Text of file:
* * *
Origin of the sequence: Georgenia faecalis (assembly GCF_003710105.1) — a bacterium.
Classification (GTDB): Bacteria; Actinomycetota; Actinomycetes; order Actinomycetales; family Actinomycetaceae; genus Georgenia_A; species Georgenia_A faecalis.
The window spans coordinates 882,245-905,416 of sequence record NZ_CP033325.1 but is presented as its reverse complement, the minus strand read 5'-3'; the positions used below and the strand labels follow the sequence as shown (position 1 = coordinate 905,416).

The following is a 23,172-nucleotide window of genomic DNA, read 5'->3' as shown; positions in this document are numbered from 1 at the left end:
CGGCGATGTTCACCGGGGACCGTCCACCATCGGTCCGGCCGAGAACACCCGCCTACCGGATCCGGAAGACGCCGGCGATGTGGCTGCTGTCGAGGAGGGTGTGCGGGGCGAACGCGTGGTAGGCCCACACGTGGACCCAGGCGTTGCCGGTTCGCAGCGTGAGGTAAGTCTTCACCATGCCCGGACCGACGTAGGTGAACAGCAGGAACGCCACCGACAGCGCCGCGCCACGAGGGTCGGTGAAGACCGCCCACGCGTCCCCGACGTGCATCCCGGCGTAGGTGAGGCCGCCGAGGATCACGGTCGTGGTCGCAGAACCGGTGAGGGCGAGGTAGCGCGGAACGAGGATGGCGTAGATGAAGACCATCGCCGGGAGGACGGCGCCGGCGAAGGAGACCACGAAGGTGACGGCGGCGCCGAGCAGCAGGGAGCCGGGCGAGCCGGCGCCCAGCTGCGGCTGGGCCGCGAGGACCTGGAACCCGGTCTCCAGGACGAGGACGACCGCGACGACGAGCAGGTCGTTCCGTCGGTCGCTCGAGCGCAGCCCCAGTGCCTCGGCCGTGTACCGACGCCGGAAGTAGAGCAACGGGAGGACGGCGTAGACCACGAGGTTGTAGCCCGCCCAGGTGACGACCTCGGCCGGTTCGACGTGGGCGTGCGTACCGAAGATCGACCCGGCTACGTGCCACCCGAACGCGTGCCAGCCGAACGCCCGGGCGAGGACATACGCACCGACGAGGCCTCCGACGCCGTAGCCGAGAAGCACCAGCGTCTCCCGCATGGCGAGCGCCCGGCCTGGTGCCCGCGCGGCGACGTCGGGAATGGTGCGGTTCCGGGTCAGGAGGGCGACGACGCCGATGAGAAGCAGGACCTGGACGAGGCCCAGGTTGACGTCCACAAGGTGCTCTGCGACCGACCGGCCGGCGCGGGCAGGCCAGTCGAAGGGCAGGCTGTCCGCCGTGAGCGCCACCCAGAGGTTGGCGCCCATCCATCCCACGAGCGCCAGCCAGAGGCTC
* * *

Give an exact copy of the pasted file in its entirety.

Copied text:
Origin of the sequence: Georgenia faecalis (assembly GCF_003710105.1) — a bacterium.
Classification (GTDB): Bacteria; Actinomycetota; Actinomycetes; order Actinomycetales; family Actinomycetaceae; genus Georgenia_A; species Georgenia_A faecalis.
The window spans coordinates 882,245-905,416 of sequence record NZ_CP033325.1 but is presented as its reverse complement, the minus strand read 5'-3'; the positions used below and the strand labels follow the sequence as shown (position 1 = coordinate 905,416).

The following is a 23,172-nucleotide window of genomic DNA, read 5'->3' as shown; positions in this document are numbered from 1 at the left end:
CGGCGATGTTCACCGGGGACCGTCCACCATCGGTCCGGCCGAGAACACCCGCCTACCGGATCCGGAAGACGCCGGCGATGTGGCTGCTGTCGAGGAGGGTGTGCGGGGCGAACGCGTGGTAGGCCCACACGTGGACCCAGGCGTTGCCGGTTCGCAGCGTGAGGTAAGTCTTCACCATGCCCGGACCGACGTAGGTGAACAGCAGGAACGCCACCGACAGCGCCGCGCCACGAGGGTCGGTGAAGACCGCCCACGCGTCCCCGACGTGCATCCCGGCGTAGGTGAGGCCGCCGAGGATCACGGTCGTGGTCGCAGAACCGGTGAGGGCGAGGTAGCGCGGAACGAGGATGGCGTAGATGAAGACCATCGCCGGGAGGACGGCGCCGGCGAAGGAGACCACGAAGGTGACGGCGGCGCCGAGCAGCAGGGAGCCGGGCGAGCCGGCGCCCAGCTGCGGCTGGGCCGCGAGGACCTGGAACCCGGTCTCCAGGACGAGGACGACCGCGACGACGAGCAGGTCGTTCCGTCGGTCGCTCGAGCGCAGCCCCAGTGCCTCGGCCGTGTACCGACGCCGGAAGTAGAGCAACGGGAGGACGGCGTAGACCACGAGGTTGTAGCCCGCCCAGGTGACGACCTCGGCCGGTTCGACGTGGGCGTGCGTACCGAAGATCGACCCGGCTACGTGCCACCCGAACGCGTGCCAGCCGAACGCCCGGGCGAGGACATACGCACCGACGAGGCCTCCGACGCCGTAGCCGAGAAGCACCAGCGTCTCCCGCATGGCGAGCGCCCGGCCTGGTGCCCGCGCGGCGACGTCGGGAATGGTGCGGTTCCGGGTCAGGAGGGCGACGACGCCGATGAGAAGCAGGACCTGGACGAGGCCCAGGTTGACGTCCACAAGGTGCTCTGCGACCGACCGGCCGGCGCGGGCAGGCCAGTCGAAGGGCAGGCTGTCCGCCGTGAGCGCCACCCAGAGGTTGGCGCCCATCCATCCCACGAGCGCCAGCCAGAGGCTC